Race Date: 15 April 2018
This year’s Brighton Marathon was the 8th running of the event with the weekend featuring a 10k in addition to the full marathon competed by just shy of twenty thousand entrants, making it the second largest marathon in the UK behind London. (Are you sure? Other sources say 12,000 ed.) The weekend included an event village on the sea front with a host of pop-up shops and food outlets and an estimated 150,000 spectators on race day. Weather permitting, it makes for a fantastic experience and a real feeling that runners have taken over the city. The route starts around one mile north of the High Street, running towards the sea front to Rottingdean, before doubling back to Hove and Shoreham Power Station before the final stretch finishing at the Pier.
I’ve been sat on this report as knew there was a fast strider on the course and had been waiting for full results to find her. Congratulations to Lucy Broom setting a blindingly fast PB at 3:14:14 and finishing as the 27th woman overall, and 11th in category, a fantastic run and a real credit to the club! My wife had clocked Lucy and out of sheer excitement proceeded to scream “SHEFFIELDDDDDDDDDD” and “YORKSHIREEE!” every time she flew past.
For me, it was my first marathon and the race was the reason I joined the Striders. I had run on and off for a few months after giving up smoking but have always been a sucker for punishment so signed up to this long before I conquered a respectable 10k time. I ran to support a charity that supported a terminally ill friend and it gave a great sense of meaning to the event.
I can honestly say, the last twenty weeks of training with the club have changed my outlook towards running, ambition and mental strength. When people said “running a marathon is one of the hardest things you’ll achieve”, in my ignorance, I shrugged it off. James Fulcher assured me: “There will be tears”. The tears came, but oddly, in the first mile. The race starts in Preston Park, conducting a lap of the perimeter before heading towards the sea front. I have never experienced such vocal support, and (as I’m sure those who ran London last weekend can vouch for) it’s quite something having strangers support with such passion. After a winter of snow, ice and some lonely late runs in the dark to Chesterfield and back it was a beautiful end to a long training program.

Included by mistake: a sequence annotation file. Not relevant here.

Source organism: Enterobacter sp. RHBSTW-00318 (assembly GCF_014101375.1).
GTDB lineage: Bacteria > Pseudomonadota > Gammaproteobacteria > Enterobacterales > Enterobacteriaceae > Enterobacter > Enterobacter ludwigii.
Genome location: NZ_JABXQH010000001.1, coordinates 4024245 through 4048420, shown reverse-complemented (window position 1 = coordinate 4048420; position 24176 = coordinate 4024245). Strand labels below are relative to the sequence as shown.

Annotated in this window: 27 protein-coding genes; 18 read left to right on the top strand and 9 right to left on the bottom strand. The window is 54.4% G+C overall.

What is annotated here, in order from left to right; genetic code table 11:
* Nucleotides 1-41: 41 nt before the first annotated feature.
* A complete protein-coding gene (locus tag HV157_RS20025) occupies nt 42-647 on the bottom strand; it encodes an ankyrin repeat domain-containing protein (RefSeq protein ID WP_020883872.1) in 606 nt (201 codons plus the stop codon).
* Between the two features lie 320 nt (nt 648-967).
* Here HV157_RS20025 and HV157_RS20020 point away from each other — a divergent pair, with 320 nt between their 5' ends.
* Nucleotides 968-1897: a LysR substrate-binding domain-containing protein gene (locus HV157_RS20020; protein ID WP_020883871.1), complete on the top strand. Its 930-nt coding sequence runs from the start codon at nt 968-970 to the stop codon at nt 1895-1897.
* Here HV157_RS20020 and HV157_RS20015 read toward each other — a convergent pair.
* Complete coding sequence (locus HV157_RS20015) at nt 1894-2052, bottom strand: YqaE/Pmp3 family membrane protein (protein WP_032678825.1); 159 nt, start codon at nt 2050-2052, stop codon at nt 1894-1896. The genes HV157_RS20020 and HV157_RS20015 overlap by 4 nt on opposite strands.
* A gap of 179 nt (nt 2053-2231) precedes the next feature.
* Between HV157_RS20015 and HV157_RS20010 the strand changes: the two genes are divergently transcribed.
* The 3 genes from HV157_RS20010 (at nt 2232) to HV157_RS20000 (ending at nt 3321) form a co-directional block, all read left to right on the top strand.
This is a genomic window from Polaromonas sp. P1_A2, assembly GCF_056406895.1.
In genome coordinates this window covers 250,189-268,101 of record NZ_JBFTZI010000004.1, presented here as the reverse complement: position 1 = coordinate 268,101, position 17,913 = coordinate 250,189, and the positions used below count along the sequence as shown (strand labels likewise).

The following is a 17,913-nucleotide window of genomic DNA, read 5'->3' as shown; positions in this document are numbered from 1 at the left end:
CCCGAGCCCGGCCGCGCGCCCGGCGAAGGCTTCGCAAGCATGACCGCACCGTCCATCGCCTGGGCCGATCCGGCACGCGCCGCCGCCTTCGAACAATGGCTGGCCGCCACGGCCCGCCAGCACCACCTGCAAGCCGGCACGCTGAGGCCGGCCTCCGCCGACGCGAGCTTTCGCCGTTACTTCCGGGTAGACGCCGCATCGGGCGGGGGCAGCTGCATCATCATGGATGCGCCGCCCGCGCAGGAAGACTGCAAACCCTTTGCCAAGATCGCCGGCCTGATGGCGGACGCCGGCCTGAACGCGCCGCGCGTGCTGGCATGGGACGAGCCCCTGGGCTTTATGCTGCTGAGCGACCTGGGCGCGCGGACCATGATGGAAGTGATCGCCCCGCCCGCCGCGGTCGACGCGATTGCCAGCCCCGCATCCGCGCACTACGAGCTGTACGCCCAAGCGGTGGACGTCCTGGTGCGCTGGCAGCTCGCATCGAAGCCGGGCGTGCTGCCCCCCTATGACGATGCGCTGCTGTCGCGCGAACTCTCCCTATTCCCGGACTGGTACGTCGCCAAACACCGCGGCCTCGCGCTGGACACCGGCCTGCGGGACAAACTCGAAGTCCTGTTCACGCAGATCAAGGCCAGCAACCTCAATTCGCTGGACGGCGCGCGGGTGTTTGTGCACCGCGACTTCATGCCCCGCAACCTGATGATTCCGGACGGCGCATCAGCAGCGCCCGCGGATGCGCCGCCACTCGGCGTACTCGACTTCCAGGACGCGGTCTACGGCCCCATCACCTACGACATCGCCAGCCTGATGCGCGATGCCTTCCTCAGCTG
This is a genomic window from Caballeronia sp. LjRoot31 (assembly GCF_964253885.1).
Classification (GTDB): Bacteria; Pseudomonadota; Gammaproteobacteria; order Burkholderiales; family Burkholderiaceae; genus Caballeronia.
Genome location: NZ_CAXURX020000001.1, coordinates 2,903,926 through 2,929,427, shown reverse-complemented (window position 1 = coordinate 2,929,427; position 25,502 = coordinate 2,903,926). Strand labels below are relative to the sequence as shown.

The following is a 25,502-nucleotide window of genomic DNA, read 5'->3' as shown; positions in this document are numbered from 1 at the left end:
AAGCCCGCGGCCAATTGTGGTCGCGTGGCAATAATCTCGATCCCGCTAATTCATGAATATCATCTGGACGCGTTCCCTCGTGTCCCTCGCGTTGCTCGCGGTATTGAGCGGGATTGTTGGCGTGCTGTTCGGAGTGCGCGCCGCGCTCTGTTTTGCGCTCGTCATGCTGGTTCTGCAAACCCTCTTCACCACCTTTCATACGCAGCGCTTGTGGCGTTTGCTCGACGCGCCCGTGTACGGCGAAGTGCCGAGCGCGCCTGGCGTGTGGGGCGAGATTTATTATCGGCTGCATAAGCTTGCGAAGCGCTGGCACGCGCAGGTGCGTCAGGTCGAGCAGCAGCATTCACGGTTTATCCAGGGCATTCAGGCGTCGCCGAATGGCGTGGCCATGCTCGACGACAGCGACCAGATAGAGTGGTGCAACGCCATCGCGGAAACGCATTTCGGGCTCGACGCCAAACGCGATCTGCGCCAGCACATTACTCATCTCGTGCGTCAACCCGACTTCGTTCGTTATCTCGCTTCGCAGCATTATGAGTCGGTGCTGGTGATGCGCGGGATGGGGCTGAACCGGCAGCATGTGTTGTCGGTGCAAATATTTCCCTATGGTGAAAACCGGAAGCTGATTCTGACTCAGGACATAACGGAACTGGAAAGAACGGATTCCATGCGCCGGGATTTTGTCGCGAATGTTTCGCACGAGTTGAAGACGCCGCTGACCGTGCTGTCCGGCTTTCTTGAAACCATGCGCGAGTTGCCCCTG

Personally, I had hoped for anything between 3:15 to 3:30 and finished in 3:28. A week later and I’m starting to feel the time doesn’t matter, I set a time to beat for the future.
The race was won for the second year in a row by Stuart Hawkes, Tipton in 2:22:33 after a titanic battle with second placed Dan Nash, Cardiff, clawing back a two minute gap to win by a mere 22 seconds. The first woman was Helen Davies, Brighton TC in a time of 2:35:41 who won last year too.
|391 (11)||Lucy Broom||F40||3:14:14|
Full Results are on Run Britain Irritatingly the official site only gives the first ten in category and then the facility to search for athletes by name or race number.